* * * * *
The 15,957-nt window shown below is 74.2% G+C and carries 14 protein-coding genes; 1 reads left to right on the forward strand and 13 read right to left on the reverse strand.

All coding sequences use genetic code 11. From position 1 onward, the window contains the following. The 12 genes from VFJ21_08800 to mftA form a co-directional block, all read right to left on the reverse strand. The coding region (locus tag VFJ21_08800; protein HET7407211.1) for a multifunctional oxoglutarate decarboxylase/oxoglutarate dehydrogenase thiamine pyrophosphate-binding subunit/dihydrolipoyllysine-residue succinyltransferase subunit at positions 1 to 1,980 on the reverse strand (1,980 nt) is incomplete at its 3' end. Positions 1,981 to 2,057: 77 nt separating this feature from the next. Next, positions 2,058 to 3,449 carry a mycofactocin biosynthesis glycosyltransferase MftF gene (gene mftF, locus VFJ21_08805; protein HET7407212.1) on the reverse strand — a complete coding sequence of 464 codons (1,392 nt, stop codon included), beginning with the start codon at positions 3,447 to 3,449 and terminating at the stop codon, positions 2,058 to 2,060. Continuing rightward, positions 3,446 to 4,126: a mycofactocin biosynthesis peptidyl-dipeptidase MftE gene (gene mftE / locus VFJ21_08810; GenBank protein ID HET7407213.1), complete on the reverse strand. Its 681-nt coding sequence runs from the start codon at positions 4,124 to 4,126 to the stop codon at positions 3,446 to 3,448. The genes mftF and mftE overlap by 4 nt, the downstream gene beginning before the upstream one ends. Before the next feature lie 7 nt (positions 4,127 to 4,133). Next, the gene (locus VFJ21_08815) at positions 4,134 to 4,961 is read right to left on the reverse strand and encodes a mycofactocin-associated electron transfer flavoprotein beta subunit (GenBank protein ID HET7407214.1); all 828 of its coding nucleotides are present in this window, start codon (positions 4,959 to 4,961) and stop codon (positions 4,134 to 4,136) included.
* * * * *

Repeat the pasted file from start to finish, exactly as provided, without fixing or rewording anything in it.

The 15,957-nt window shown below is 74.2% G+C and carries 14 protein-coding genes; 1 reads left to right on the forward strand and 13 read right to left on the reverse strand.

All coding sequences use genetic code 11. From position 1 onward, the window contains the following. The 12 genes from VFJ21_08800 to mftA form a co-directional block, all read right to left on the reverse strand. The coding region (locus tag VFJ21_08800; protein HET7407211.1) for a multifunctional oxoglutarate decarboxylase/oxoglutarate dehydrogenase thiamine pyrophosphate-binding subunit/dihydrolipoyllysine-residue succinyltransferase subunit at positions 1 to 1,980 on the reverse strand (1,980 nt) is incomplete at its 3' end. Positions 1,981 to 2,057: 77 nt separating this feature from the next. Next, positions 2,058 to 3,449 carry a mycofactocin biosynthesis glycosyltransferase MftF gene (gene mftF, locus VFJ21_08805; protein HET7407212.1) on the reverse strand — a complete coding sequence of 464 codons (1,392 nt, stop codon included), beginning with the start codon at positions 3,447 to 3,449 and terminating at the stop codon, positions 2,058 to 2,060. Continuing rightward, positions 3,446 to 4,126: a mycofactocin biosynthesis peptidyl-dipeptidase MftE gene (gene mftE / locus VFJ21_08810; GenBank protein ID HET7407213.1), complete on the reverse strand. Its 681-nt coding sequence runs from the start codon at positions 4,124 to 4,126 to the stop codon at positions 3,446 to 3,448. The genes mftF and mftE overlap by 4 nt, the downstream gene beginning before the upstream one ends. Before the next feature lie 7 nt (positions 4,127 to 4,133). Next, the gene (locus VFJ21_08815) at positions 4,134 to 4,961 is read right to left on the reverse strand and encodes a mycofactocin-associated electron transfer flavoprotein beta subunit (GenBank protein ID HET7407214.1); all 828 of its coding nucleotides are present in this window, start codon (positions 4,959 to 4,961) and stop codon (positions 4,134 to 4,136) included.